Over a decade ago, my former partner and I would be invited twice a year to a fancy luncheon, held at a fancy hotel, organized by a local insurance brokerage. Everyone who works in finance in Washington, DC would know the firm, but its identity is insignificant. The food was lovely, the parking comp’d, and they usually invited some very serious speaker to impart great wisdom to the assembled audience (persons believed to be capable of influencing potential customers of said firm to purchase very expensive and complex life insurance products). After two hours of glad-handing and schmoozing, we would depart the hotel to await the inevitable arrival of the afternoon food-coma the event would induce.
This pattern persisted for a couple of years, at which point the invitations stopped. While my partner did a much better job of schmoozing than I ever could, I suspect it was not my reduced social skills that got me uninvited. My partner was uninvited also. No, it was something far more important that left us to fend for our own mid-day meals, and to find other ways to feel self-important.
None of our clients ever went to this firm to buy very expensive and complex life insurance products.
I hope they didn’t think we were just playing the field: our clients didn’t buy very expensive and complex life insurance products anywhere else either.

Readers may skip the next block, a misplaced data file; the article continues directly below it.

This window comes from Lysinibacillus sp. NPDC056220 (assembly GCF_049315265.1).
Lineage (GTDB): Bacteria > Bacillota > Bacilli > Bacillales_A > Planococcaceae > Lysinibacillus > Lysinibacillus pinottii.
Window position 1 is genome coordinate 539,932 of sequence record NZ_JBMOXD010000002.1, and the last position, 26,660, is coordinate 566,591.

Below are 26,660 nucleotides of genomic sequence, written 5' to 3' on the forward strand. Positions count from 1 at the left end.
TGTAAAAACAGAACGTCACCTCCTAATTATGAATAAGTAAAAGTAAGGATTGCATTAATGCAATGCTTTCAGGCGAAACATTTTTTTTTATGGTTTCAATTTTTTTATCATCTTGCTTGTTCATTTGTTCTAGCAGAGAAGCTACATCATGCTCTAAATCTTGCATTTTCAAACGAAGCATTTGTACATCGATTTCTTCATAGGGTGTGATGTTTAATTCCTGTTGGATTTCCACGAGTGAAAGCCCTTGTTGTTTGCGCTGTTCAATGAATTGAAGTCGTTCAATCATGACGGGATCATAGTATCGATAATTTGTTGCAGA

The financial services world is awash in free lunches, which of course are never really free for long. Same goes for baseball tickets, trips, junkets, boondoggles, whatever you want to call them. Many “advisors” believe in the have-portfolio, will-travel school of relationships with product reps and wholesalers.
What’s always stunned me is not that advisors would sell their independence and objectivity (doctors perfected that move decades ago) but that they would sell it so damn cheap. If I sold insurance, and I needed to buy $1000 worth of beef tenderloin and comp’d parking to get a shot at earning a $250,000 insurance commission, hell yes I would. But the good news is that I don’t sell insurance, or any other product. I don’t have to purchase them (or recommend them) either.
So when it comes to a Nats games or lunch, if you’re a client, my friend, or even my wife (hi hon!) I will be the one buying. Except if you’re my dad: he always buys when we get lunch (thanks, Dad).
Revocable Living Trusts, the basics, part 2
Over a decade ago, my former partner and I would be invited twice a year to a fancy...